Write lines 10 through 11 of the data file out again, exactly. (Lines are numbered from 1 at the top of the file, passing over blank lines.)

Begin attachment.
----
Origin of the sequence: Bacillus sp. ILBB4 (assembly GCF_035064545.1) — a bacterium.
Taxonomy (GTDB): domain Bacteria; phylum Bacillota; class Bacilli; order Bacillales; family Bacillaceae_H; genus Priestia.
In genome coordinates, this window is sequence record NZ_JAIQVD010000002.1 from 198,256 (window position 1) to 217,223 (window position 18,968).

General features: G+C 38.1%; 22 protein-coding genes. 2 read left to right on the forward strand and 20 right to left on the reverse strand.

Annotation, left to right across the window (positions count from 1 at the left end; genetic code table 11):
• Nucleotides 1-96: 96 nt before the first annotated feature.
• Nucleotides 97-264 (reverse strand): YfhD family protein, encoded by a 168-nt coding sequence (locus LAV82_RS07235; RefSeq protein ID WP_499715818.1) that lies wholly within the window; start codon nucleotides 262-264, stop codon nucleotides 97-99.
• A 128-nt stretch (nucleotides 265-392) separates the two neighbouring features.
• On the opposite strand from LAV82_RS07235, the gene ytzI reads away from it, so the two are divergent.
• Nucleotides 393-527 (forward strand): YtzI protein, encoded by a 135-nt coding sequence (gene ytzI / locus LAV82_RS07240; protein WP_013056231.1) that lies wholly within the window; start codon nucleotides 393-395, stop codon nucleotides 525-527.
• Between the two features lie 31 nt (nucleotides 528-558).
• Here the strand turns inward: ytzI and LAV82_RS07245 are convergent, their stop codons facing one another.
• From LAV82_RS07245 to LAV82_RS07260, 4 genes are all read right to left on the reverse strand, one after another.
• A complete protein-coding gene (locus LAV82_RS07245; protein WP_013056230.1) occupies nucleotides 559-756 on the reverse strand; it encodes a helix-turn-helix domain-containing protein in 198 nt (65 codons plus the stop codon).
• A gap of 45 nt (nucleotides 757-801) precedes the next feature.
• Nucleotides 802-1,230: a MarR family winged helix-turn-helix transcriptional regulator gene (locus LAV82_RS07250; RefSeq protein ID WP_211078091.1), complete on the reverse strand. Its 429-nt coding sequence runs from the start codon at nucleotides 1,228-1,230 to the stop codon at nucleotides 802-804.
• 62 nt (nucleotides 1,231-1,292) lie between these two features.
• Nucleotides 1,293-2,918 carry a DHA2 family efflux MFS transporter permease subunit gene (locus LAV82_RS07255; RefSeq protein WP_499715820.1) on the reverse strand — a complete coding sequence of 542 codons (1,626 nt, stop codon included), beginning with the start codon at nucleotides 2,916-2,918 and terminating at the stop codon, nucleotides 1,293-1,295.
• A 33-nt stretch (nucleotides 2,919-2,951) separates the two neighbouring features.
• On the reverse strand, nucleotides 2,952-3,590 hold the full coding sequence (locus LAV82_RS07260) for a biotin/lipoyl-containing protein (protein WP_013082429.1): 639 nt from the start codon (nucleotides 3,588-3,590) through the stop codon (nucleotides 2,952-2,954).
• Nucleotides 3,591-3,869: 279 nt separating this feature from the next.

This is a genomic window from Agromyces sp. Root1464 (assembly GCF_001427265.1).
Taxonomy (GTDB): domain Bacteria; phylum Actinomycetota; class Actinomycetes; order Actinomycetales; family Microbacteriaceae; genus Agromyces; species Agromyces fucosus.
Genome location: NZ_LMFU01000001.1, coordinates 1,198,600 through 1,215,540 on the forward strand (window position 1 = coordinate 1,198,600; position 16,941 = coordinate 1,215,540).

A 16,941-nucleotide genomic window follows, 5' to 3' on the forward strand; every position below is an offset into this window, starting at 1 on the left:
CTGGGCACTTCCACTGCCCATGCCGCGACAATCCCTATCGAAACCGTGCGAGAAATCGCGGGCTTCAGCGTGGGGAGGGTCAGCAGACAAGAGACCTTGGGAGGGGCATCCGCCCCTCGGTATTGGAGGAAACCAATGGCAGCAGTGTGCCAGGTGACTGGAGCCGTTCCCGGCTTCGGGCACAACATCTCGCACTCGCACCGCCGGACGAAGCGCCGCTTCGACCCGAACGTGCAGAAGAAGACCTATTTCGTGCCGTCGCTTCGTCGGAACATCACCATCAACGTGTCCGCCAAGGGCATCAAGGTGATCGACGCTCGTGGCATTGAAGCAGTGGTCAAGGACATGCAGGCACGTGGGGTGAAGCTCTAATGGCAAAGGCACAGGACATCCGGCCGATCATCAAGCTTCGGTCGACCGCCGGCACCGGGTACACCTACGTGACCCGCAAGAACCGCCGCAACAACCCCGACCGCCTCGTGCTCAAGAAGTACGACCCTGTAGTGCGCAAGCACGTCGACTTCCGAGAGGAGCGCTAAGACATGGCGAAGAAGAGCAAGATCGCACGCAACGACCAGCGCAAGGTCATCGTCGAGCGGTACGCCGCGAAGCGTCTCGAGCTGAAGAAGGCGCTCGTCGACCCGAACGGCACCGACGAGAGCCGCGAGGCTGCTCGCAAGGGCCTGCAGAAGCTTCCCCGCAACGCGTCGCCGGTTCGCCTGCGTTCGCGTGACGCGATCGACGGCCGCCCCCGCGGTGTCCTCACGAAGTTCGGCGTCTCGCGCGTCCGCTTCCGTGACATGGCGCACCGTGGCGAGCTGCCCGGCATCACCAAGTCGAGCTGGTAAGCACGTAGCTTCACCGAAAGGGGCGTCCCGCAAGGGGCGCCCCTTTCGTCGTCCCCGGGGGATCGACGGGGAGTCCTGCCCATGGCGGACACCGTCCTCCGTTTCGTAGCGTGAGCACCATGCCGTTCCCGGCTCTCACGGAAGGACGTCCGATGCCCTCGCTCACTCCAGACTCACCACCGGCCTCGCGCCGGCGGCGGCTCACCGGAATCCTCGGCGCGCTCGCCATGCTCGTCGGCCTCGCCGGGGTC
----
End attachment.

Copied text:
• Nucleotides 393-527 (forward strand): YtzI protein, encoded by a 135-nt coding sequence (gene ytzI / locus LAV82_RS07240; protein WP_013056231.1) that lies wholly within the window; start codon nucleotides 393-395, stop codon nucleotides 525-527.
• Between the two features lie 31 nt (nucleotides 528-558).